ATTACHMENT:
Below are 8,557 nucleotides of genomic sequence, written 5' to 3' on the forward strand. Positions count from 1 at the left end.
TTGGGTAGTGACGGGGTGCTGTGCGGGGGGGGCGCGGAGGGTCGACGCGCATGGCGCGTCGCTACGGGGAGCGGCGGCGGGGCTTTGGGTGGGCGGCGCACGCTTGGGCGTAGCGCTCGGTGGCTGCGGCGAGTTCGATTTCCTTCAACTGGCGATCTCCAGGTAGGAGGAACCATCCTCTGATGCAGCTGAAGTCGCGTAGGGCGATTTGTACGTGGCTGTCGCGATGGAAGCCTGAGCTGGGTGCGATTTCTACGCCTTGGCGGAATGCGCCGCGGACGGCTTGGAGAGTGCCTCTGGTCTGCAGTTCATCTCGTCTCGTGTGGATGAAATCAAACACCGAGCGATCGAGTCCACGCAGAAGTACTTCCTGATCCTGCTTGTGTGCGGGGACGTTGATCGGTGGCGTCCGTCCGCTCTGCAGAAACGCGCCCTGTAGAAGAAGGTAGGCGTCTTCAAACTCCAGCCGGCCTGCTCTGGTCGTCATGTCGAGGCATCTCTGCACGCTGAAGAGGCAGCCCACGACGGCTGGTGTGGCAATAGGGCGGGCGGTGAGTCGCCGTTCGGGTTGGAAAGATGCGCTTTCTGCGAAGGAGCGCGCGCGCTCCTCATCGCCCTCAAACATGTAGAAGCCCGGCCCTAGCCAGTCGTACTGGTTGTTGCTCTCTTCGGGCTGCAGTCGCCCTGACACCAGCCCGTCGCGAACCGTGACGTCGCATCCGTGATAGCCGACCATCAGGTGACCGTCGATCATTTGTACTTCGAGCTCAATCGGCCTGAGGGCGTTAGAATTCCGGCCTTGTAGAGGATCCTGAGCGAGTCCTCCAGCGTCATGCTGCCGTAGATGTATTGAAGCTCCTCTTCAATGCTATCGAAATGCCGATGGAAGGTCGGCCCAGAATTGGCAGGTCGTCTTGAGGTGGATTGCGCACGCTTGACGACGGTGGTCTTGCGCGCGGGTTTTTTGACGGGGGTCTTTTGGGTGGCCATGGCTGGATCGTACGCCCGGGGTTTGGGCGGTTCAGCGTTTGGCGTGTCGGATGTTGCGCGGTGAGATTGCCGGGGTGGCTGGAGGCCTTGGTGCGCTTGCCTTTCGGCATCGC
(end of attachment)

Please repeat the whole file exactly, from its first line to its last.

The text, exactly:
Below are 8,557 nucleotides of genomic sequence, written 5' to 3' on the forward strand. Positions count from 1 at the left end.
TTGGGTAGTGACGGGGTGCTGTGCGGGGGGGGCGCGGAGGGTCGACGCGCATGGCGCGTCGCTACGGGGAGCGGCGGCGGGGCTTTGGGTGGGCGGCGCACGCTTGGGCGTAGCGCTCGGTGGCTGCGGCGAGTTCGATTTCCTTCAACTGGCGATCTCCAGGTAGGAGGAACCATCCTCTGATGCAGCTGAAGTCGCGTAGGGCGATTTGTACGTGGCTGTCGCGATGGAAGCCTGAGCTGGGTGCGATTTCTACGCCTTGGCGGAATGCGCCGCGGACGGCTTGGAGAGTGCCTCTGGTCTGCAGTTCATCTCGTCTCGTGTGGATGAAATCAAACACCGAGCGATCGAGTCCACGCAGAAGTACTTCCTGATCCTGCTTGTGTGCGGGGACGTTGATCGGTGGCGTCCGTCCGCTCTGCAGAAACGCGCCCTGTAGAAGAAGGTAGGCGTCTTCAAACTCCAGCCGGCCTGCTCTGGTCGTCATGTCGAGGCATCTCTGCACGCTGAAGAGGCAGCCCACGACGGCTGGTGTGGCAATAGGGCGGGCGGTGAGTCGCCGTTCGGGTTGGAAAGATGCGCTTTCTGCGAAGGAGCGCGCGCGCTCCTCATCGCCCTCAAACATGTAGAAGCCCGGCCCTAGCCAGTCGTACTGGTTGTTGCTCTCTTCGGGCTGCAGTCGCCCTGACACCAGCCCGTCGCGAACCGTGACGTCGCATCCGTGATAGCCGACCATCAGGTGACCGTCGATCATTTGTACTTCGAGCTCAATCGGCCTGAGGGCGTTAGAATTCCGGCCTTGTAGAGGATCCTGAGCGAGTCCTCCAGCGTCATGCTGCCGTAGATGTATTGAAGCTCCTCTTCAATGCTATCGAAATGCCGATGGAAGGTCGGCCCAGAATTGGCAGGTCGTCTTGAGGTGGATTGCGCACGCTTGACGACGGTGGTCTTGCGCGCGGGTTTTTTGACGGGGGTCTTTTGGGTGGCCATGGCTGGATCGTACGCCCGGGGTTTGGGCGGTTCAGCGTTTGGCGTGTCGGATGTTGCGCGGTGAGATTGCCGGGGTGGCTGGAGGCCTTGGTGCGCTTGCCTTTCGGCATCGC